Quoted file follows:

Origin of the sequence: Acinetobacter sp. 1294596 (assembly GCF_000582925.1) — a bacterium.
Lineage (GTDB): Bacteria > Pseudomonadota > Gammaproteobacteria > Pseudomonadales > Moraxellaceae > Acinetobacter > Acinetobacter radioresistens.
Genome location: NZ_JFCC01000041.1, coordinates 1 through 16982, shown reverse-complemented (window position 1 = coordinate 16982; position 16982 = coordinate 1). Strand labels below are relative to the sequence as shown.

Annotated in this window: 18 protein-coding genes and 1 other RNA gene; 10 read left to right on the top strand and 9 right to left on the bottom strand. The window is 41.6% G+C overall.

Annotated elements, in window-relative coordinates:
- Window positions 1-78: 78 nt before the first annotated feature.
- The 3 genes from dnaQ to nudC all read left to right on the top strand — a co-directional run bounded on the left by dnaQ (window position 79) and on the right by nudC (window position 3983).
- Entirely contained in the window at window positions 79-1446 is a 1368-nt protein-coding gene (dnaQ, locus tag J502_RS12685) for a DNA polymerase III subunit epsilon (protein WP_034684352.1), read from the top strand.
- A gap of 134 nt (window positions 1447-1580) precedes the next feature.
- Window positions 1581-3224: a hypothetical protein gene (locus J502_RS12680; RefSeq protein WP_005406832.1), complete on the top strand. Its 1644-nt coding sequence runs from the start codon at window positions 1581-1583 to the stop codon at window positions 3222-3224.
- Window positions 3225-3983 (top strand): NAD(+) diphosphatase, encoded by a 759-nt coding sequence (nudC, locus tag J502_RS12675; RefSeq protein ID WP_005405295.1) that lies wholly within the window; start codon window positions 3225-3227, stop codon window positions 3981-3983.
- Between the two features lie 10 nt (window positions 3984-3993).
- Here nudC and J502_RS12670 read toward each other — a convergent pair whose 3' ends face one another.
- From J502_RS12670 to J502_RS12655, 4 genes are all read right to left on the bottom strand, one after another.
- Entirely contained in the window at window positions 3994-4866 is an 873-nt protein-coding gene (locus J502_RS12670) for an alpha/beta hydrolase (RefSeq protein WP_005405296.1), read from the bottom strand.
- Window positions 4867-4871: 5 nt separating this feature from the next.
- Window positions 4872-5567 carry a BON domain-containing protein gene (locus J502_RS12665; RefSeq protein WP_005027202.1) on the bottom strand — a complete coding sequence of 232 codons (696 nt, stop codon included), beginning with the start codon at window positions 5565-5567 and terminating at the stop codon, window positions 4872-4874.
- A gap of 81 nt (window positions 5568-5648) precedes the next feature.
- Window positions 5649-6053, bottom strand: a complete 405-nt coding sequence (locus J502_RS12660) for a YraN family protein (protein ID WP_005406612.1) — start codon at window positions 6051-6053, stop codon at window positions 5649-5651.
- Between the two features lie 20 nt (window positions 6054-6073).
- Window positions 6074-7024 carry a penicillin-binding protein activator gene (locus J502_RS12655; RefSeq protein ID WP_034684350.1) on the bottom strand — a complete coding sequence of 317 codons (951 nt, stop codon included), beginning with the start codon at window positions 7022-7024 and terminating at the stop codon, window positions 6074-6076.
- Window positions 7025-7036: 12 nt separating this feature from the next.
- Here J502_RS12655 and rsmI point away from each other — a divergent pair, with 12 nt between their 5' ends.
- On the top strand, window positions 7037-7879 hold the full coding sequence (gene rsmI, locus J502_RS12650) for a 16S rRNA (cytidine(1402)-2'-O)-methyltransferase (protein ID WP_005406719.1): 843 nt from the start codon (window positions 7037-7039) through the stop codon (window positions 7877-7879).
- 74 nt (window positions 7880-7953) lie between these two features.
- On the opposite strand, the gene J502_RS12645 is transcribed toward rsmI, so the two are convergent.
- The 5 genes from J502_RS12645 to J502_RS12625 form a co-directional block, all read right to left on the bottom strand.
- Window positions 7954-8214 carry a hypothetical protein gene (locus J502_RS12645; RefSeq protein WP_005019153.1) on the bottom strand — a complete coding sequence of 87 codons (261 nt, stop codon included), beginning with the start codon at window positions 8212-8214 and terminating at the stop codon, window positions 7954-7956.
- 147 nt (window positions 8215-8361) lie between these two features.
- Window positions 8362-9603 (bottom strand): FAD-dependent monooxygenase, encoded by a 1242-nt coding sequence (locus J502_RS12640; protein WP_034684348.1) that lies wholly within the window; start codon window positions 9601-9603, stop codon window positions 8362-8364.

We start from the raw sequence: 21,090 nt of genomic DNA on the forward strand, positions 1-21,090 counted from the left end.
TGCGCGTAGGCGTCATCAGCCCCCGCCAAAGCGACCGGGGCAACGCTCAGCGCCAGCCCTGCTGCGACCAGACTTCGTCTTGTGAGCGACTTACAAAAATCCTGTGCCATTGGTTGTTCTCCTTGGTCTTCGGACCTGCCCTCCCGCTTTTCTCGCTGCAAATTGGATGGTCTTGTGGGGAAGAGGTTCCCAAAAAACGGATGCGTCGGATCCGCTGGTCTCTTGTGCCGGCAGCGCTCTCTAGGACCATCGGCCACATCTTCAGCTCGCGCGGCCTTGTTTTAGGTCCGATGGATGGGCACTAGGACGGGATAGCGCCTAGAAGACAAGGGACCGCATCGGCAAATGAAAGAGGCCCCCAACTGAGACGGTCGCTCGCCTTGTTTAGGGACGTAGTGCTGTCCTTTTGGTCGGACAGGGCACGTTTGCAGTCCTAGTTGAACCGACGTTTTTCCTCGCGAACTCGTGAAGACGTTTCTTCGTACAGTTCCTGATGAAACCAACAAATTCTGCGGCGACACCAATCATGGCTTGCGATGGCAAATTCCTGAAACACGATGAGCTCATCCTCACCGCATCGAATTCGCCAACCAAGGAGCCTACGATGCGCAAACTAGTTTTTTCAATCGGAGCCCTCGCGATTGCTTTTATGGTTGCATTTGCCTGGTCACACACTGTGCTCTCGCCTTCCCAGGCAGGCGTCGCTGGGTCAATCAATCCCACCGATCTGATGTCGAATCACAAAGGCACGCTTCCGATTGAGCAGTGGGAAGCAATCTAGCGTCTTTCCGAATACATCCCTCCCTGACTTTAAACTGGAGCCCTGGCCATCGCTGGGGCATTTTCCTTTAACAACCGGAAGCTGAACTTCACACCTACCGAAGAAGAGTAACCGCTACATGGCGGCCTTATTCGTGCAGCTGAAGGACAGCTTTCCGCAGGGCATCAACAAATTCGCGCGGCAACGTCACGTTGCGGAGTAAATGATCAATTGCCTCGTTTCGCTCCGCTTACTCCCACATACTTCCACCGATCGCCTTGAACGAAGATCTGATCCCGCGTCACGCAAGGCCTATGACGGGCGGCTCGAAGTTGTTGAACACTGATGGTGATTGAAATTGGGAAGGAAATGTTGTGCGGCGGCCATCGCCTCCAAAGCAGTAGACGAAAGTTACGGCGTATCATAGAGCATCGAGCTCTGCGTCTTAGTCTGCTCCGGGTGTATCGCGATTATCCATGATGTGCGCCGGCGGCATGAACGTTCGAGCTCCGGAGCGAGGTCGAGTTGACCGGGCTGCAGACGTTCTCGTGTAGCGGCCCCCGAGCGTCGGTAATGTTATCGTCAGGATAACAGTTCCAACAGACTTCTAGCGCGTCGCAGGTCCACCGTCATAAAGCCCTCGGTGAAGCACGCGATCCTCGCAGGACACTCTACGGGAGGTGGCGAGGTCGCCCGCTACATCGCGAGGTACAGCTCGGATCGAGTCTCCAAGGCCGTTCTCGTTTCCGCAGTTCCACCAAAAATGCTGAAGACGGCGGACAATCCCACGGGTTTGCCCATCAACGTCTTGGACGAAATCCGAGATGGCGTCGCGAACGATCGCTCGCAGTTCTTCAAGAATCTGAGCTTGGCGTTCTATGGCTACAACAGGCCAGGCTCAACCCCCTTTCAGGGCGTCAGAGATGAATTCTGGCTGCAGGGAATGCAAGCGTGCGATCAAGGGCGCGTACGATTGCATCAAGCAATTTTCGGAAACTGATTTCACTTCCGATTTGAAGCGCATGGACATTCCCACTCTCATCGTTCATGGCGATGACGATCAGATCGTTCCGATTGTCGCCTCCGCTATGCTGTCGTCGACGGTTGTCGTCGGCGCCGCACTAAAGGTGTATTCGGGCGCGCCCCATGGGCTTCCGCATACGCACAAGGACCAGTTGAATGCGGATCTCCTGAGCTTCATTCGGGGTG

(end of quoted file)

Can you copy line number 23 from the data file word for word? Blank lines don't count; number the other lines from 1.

- Here J502_RS12655 and rsmI point away from each other — a divergent pair, with 12 nt between their 5' ends.